The intermediary at centre stage  

Among the characters of a new type who have moved to the Cuban social centre stage in recent years, the intermediary (or go-between) holds a visible, noted place in any of the service spaces. Their performance is never protagonist but rather it is secondary, but their role always calls attention. But how is this manifested? What is their field of action? What do they control (or put out of control)?

Foto: Archivo IPS-Cuba

The Dictionary of the Spanish Language characterises the intermediary thus: (From to intermediate): Said of a supplier, shopkeeper, etc.: Who mediates between two or more persons, and especially between the producer and the consumer of goods or merchandise”; while the go-between is someone who “acts by brokering relations between two or more persons or entities.”

Intermediation is necessary in the sphere of marketing. It is clear that, before getting to the retail market for its marketing, products require a wholesale distributor; and there are different types of intermediaries, who carry out different functions depending on the entrepreneurial activity.


In Cuba, when intermediaries are mentioned the first thing that comes to mind is those persons who mediate between agricultural products and consumers. There is a network of intermediaries from one tip to the other of the chain, from when the product leaves the field until it gets to the market; and later, in the latter, there are others. A lot has been written about that intermediation.


But there are many other fields where we find intermediaries, especially in the sphere of services in high demand, like passenger transportation. There those characters have multiplied their options and even modified the rules of the game, taking advantage of the diversity of scenarios.




The buses in Havana have witnessed the appearance of very peculiar intermediaries becausethey have “hired” themselves. They are a driver’s assistant and they mediate between the collection box and the passengers. Of course, to speed up passengers getting on the bus, these assistants, also called co-pilots, collect the money and deposit it in the hands of the driver.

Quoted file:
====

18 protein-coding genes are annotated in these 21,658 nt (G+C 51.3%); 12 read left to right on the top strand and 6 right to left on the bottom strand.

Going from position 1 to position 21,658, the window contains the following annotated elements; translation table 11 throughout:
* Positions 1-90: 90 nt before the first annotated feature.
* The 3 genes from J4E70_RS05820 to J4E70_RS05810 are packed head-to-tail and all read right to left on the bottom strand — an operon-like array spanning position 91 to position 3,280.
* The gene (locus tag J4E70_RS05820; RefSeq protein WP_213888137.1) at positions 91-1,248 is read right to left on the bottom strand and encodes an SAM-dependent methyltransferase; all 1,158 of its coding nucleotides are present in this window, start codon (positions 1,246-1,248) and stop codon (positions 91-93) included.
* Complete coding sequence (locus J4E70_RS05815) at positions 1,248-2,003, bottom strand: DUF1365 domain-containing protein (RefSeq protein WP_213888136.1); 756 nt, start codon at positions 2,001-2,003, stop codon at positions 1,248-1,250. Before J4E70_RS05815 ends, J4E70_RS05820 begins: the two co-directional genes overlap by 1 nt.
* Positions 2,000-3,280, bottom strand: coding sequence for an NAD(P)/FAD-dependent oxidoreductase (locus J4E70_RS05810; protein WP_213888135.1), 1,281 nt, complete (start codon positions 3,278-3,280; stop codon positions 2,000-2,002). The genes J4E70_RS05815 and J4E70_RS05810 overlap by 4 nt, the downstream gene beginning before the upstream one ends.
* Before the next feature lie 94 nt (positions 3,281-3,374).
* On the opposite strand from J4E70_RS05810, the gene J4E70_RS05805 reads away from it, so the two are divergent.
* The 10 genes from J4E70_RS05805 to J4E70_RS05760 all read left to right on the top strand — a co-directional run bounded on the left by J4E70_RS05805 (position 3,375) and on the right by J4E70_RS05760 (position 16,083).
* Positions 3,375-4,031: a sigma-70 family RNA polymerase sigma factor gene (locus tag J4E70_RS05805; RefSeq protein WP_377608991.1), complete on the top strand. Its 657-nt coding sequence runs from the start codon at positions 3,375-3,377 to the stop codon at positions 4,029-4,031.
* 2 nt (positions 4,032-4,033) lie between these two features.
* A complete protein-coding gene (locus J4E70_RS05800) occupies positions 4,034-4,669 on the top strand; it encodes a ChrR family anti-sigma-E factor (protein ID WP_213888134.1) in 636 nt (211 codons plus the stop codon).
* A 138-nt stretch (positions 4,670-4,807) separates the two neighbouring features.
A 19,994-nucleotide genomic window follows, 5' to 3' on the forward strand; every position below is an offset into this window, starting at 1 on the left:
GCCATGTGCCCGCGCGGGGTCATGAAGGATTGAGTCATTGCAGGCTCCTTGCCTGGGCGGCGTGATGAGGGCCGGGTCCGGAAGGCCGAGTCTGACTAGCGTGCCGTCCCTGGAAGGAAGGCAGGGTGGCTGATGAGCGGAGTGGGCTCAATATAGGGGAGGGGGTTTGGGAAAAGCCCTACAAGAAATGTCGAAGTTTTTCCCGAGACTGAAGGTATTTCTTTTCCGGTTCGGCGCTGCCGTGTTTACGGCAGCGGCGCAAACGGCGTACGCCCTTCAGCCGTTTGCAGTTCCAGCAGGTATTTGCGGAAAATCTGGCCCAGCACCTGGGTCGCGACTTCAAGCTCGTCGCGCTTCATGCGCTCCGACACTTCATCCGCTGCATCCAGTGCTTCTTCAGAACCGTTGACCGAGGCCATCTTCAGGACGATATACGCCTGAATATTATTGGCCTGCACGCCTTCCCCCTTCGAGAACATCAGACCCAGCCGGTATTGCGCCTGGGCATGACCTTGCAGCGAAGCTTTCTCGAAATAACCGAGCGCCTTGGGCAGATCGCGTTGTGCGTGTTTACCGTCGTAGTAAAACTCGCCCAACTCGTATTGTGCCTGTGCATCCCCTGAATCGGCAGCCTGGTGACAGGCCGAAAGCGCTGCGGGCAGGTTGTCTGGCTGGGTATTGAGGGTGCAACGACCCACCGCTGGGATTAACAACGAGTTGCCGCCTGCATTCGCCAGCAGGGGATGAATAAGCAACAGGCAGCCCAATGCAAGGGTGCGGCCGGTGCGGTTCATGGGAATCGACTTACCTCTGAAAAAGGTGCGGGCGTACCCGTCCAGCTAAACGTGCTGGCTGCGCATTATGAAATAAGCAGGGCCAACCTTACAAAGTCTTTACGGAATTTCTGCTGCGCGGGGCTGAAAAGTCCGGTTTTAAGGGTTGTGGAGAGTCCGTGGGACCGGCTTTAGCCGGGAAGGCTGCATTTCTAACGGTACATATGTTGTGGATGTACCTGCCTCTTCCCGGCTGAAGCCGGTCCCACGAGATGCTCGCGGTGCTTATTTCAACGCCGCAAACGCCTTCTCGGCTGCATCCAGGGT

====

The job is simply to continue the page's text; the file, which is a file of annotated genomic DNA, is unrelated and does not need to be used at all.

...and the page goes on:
In their efforts to collect the largest amount of money in the less time possible, the collectors sow chaos because they divert the passengers toward the exit doors, where veritable crowds are formed.


It is curious that many years after the conductors were eliminated, whose function was to get paid for the exact rate and give out a ticket, now the “self-employed” collectors carry out a similar function, but they don’t give the change or the ticket. And even more curious (funny, in popular language) is that the officials of the urban bus enterprise affirm that those persons are not authorised to carry out such tasks. But they exist.




In the pickup points of collective taxis (read “almendrones”) another intermediary has emerged, a sort of promoter-coordinator, a mediator between travellers and drivers who organises and controls the order of the line (of cars and passengers). For that function they receive a significant amount of money from the drivers.




The persons who take care of the parking spaces are intermediaries between the public space and the driver, or cyclist, or motorcyclist, in need of security for their vehicle. Havana, perhaps as no other city, is full of these persons, that is, administrators of the public space.


The first emergence of parking spaces took place in the 1990s with the mass arrival of Chinese bicycles.  After that, since the amount of vehicles was growing, new needs came up that gave rise to new “strugglers”.




Just like those persons in charge of parking spaces have proliferated, so have the “administrators of bathrooms” in state-run institutions and entities, in addition to those existing in public spaces. Their intermediation in these places helps to maintain their hygiene, which is beneficial. They are also struggling.




In recent times, the so-called “agents” for swapping houses modified the term for that of intermediary, perhaps due to the loss of prestige they had suffered. They have currently been replaced by agencies (more trustworthy intermediaries) and the web sites with classified ads, but the persons who mediate between the needs of swapping or selling/buying houses have still survived.




The intermediary is a sort of self-employed agent of services and of all types of goods and merchandise. They mediate between the needs of consumers and the product or service, much more if it is in short supply. They are “struggling,” “resolving,” in all the possible spaces, those that were already open and those which they have sought.


The mentality of offering a service, beyond the thought of producing and creating, in recent times is responsible for that multitude of intermediaries, of “strugglers”, but also the  lack of functionality of entities and companies: they create those gaps, those cracks that are occupied in the struggle for daily subsistence. (2016)

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